Worldwide wrap

In this week's wrap, new technology that monitors the digestive health of cows could result in better milk products; and smart glasses could help the blind navigate unfamiliar environments. Get the details on these stories and more below.

Bracelet optimises body temperature

Engineering students at MIT have created a thermoelectric bracelet designed to keep the wearer's body temperature at the optimal thermal level.

Called Wristify, the prototype monitors air and skin temperature and then shoots thermal pulses into the wrist to cool or warm the user according to their needs. Very small, quick changes in temperature on parts of the skin with high blood flow can make the whole body feel several degrees cooler or warmer, the creators say, and their watch-like thermal system can change the body's temperature by up to 0.4 degrees Celsius per second.
Via: Popular Science

nEmesis names, shames dodgy restaurants

Scientists from the University of Rochester, in New York, have developed an algorithm that analyses tweets to determine which restaurants serve dodgy food.

The system, called nEmesis, detects tweets sent from restaurant locations and then tracks user tweets for the next 72 hours, looking for words describing classic food-poisoning symptoms. If any users tweet about being ill, nEmesis captures this data and flags the restaurant.

According to The Atlantic, nEmesis mined 3.8 million tweets from 94 000 unique users in New York City over a four-month period, tracking 23 000 restaurant visitors and spotting 480 reports of possible food poisoning. The results correlated with Health Department scores - the more tweets associated with being sick, the more likely a restaurant was given a failing grade.

The developers hope to create a mobile app soon.
Via: Times Live

Clever window controls building temperature

A team of scientists from Shanghai University have developed a smart window that regulates temperature fluctuations and doesn't require external power to work. The team's goal was to find a way to merge a window with the power-generating capabilities of a solar panel.

The team sandwiched a thin film of vanadium oxide between two layers of polycarbonate. At room temperature, the polycarbonate panels appeared transparent. But once the temperature rose above that, the VO2 turned metallic and started reflecting the infrared wavelength, even though the panels appeared transparent to the eye. Some of the reflected light was used to power a 1.5V lamp.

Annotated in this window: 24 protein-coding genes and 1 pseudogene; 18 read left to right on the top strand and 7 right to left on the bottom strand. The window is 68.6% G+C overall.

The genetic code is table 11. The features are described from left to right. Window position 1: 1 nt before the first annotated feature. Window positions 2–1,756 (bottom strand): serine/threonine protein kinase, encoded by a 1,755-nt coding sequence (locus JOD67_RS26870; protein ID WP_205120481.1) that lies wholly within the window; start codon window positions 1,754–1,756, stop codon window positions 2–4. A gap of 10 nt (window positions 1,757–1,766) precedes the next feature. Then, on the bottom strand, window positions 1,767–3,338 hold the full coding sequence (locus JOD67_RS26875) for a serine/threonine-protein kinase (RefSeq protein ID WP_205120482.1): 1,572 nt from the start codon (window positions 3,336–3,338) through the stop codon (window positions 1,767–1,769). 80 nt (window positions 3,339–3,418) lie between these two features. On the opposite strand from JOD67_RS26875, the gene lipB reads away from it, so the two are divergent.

Via: Live Science

Smart glasses for the blind

A pair of "smart glasses" might help blind people navigate an unfamiliar environment by recognising objects or translating signs into speech. Researchers from Oxford University, in England, are developing a set of sophisticated glasses that use cameras and software to detect objects and display them on the lenses.

Two small cameras mounted on the corners of the glasses capture two different pictures, just as human eyes do. The spectacles display information from the cameras on transparent LED displays on the lenses, so the wearer can see an enhanced image as well as use their remaining sight. Comparing the distance between the cameras reveals how far the object is from the wearer. A set of headphones translates text into speech to provide directions or read signs aloud.
Via: Live Science

Happy tummy = happy cow

Well Cow is a new pill-sized device that, when swallowed, monitors the intestinal flora of cows. Farmers mix the device into cattle feed, which can stay in the rumen for up to 100 days. It sends data to a small Bluetooth device on the cow's collar, which farmers can access through their PCs or Android devices to keep tabs on the digestive goings-on.

The device looks at the pH levels and the temperature inside the rumen and records this information every 15 minutes. Changing dietary needs may lead to better milk supplies and happier cows.
Via: Venture Beat

Modern-day zombie apocalypse survival kit

In the spirit of Halloween and its celebration of all things creepy, dead and undead, we wondered what technology could help us survive a zombie apocalypse. Good thing the guys at NowSourcing did all the legwork for us and put together an infographic of the ultimate tech survival kit.

And it's a pretty useful one, including services that restore cellular connection in emergency situations, monitor changes in street surroundings (including keeping an eye out for passing zombies) and crowdsource images of the converted.
Check out the infographic here.

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